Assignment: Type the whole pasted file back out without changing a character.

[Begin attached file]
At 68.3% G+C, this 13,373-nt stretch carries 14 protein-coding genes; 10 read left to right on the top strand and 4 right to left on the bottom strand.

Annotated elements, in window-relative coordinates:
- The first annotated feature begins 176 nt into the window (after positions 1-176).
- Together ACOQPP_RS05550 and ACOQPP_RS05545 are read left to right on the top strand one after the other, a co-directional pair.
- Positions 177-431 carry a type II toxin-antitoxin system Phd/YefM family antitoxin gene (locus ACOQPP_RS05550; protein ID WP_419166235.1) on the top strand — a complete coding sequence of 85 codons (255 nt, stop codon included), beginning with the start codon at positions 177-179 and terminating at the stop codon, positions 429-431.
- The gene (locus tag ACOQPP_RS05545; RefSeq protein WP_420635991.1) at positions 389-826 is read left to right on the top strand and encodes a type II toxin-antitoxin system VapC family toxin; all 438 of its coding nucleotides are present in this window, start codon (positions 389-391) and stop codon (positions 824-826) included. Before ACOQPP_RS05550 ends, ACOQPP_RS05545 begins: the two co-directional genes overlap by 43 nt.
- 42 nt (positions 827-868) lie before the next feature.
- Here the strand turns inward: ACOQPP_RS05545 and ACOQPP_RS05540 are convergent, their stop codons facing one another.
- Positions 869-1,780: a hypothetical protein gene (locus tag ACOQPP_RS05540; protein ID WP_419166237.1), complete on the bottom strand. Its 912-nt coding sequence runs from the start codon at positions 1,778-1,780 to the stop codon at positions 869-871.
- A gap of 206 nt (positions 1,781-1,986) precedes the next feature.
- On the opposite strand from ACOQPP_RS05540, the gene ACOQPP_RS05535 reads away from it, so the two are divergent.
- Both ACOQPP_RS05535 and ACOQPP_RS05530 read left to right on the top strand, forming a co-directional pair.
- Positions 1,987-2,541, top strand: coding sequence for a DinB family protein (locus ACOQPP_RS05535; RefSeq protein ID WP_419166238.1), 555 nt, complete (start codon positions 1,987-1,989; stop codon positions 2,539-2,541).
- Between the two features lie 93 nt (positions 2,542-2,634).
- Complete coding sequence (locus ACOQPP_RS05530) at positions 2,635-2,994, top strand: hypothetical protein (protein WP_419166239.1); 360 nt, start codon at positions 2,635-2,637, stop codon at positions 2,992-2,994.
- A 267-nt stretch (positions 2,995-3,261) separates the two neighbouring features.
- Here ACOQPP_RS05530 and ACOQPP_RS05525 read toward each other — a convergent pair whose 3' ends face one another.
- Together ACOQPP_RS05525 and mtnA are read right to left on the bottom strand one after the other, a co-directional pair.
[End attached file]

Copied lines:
At 68.3% G+C, this 13,373-nt stretch carries 14 protein-coding genes; 10 read left to right on the top strand and 4 right to left on the bottom strand.

Annotated elements, in window-relative coordinates:
- The first annotated feature begins 176 nt into the window (after positions 1-176).
- Together ACOQPP_RS05550 and ACOQPP_RS05545 are read left to right on the top strand one after the other, a co-directional pair.
- Positions 177-431 carry a type II toxin-antitoxin system Phd/YefM family antitoxin gene (locus ACOQPP_RS05550; protein ID WP_419166235.1) on the top strand — a complete coding sequence of 85 codons (255 nt, stop codon included), beginning with the start codon at positions 177-179 and terminating at the stop codon, positions 429-431.
- The gene (locus tag ACOQPP_RS05545; RefSeq protein WP_420635991.1) at positions 389-826 is read left to right on the top strand and encodes a type II toxin-antitoxin system VapC family toxin; all 438 of its coding nucleotides are present in this window, start codon (positions 389-391) and stop codon (positions 824-826) included. Before ACOQPP_RS05550 ends, ACOQPP_RS05545 begins: the two co-directional genes overlap by 43 nt.
- 42 nt (positions 827-868) lie before the next feature.
- Here the strand turns inward: ACOQPP_RS05545 and ACOQPP_RS05540 are convergent, their stop codons facing one another.
- Positions 869-1,780: a hypothetical protein gene (locus tag ACOQPP_RS05540; protein ID WP_419166237.1), complete on the bottom strand. Its 912-nt coding sequence runs from the start codon at positions 1,778-1,780 to the stop codon at positions 869-871.
- A gap of 206 nt (positions 1,781-1,986) precedes the next feature.
- On the opposite strand from ACOQPP_RS05540, the gene ACOQPP_RS05535 reads away from it, so the two are divergent.
- Both ACOQPP_RS05535 and ACOQPP_RS05530 read left to right on the top strand, forming a co-directional pair.
- Positions 1,987-2,541, top strand: coding sequence for a DinB family protein (locus ACOQPP_RS05535; RefSeq protein ID WP_419166238.1), 555 nt, complete (start codon positions 1,987-1,989; stop codon positions 2,539-2,541).
- Between the two features lie 93 nt (positions 2,542-2,634).
- Complete coding sequence (locus ACOQPP_RS05530) at positions 2,635-2,994, top strand: hypothetical protein (protein WP_419166239.1); 360 nt, start codon at positions 2,635-2,637, stop codon at positions 2,992-2,994.
- A 267-nt stretch (positions 2,995-3,261) separates the two neighbouring features.
- Here ACOQPP_RS05530 and ACOQPP_RS05525 read toward each other — a convergent pair whose 3' ends face one another.
- Together ACOQPP_RS05525 and mtnA are read right to left on the bottom strand one after the other, a co-directional pair.